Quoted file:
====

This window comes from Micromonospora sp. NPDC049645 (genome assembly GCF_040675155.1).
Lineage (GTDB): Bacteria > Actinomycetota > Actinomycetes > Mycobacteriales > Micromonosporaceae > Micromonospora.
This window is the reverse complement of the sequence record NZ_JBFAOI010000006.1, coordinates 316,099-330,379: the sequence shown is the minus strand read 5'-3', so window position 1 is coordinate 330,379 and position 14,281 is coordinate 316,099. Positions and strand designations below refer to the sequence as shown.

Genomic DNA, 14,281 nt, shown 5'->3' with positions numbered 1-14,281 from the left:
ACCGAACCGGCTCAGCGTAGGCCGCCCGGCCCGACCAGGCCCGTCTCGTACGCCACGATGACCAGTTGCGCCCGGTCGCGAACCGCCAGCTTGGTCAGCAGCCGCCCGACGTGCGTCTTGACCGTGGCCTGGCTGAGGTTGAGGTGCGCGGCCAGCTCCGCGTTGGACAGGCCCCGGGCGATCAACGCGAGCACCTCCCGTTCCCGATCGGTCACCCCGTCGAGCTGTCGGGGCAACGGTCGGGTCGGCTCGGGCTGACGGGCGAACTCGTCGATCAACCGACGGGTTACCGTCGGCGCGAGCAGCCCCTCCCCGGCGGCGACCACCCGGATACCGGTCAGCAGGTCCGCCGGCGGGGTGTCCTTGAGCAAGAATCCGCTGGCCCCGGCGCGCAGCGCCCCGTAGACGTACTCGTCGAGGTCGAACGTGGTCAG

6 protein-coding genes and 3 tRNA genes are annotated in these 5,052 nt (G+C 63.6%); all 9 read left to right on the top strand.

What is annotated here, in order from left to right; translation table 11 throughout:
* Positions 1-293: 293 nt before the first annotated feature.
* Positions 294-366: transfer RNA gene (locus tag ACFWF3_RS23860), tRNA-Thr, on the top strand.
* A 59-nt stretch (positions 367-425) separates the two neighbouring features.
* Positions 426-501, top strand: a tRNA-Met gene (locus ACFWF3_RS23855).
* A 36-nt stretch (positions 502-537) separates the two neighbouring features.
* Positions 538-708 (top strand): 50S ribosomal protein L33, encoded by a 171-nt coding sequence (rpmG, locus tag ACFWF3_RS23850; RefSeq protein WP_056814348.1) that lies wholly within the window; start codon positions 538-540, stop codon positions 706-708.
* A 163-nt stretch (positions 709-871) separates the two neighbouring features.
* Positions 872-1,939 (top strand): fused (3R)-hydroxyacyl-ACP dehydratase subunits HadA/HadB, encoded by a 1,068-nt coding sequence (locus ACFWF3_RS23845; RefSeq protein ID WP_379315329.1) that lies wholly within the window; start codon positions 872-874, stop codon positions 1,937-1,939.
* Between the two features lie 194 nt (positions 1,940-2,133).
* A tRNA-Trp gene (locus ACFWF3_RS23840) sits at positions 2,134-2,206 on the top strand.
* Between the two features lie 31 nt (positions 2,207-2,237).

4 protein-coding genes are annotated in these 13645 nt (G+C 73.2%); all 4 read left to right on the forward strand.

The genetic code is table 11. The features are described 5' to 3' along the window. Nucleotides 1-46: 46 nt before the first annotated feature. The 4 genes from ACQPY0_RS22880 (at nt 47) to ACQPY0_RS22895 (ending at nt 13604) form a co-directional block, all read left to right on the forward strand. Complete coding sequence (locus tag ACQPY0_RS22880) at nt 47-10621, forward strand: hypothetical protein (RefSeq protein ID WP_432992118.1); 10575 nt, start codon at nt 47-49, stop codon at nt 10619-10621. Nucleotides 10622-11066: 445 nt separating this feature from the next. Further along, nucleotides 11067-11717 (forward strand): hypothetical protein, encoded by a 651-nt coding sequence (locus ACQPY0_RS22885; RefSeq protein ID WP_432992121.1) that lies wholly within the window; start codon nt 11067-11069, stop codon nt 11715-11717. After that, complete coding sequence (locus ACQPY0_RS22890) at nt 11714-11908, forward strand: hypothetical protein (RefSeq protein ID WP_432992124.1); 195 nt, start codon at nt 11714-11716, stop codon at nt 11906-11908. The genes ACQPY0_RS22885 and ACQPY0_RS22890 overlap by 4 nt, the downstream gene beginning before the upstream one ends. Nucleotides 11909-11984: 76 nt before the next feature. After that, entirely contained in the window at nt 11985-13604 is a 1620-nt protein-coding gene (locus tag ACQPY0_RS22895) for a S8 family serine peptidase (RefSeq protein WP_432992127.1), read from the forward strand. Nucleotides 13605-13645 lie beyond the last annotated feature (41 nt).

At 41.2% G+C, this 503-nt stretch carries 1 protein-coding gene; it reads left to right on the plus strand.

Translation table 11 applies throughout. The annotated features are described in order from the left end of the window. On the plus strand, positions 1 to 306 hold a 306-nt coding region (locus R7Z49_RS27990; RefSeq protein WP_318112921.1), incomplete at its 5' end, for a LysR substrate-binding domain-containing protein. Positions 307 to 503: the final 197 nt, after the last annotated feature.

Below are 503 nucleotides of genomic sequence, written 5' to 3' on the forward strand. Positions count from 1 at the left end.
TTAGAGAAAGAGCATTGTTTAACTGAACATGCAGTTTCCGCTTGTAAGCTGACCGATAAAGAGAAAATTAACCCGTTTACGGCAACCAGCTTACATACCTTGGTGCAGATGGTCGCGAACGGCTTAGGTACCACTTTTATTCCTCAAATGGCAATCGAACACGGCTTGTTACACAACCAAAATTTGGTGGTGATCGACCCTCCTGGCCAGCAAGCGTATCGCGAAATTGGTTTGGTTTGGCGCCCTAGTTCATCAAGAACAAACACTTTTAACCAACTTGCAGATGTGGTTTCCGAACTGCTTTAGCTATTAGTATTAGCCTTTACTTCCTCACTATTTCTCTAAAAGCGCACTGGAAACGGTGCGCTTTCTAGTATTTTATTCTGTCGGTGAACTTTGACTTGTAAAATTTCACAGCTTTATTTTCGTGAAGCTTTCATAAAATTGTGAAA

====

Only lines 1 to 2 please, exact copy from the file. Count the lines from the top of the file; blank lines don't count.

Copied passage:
This window comes from Micromonospora sp. NPDC049645 (genome assembly GCF_040675155.1).
Lineage (GTDB): Bacteria > Actinomycetota > Actinomycetes > Mycobacteriales > Micromonosporaceae > Micromonospora.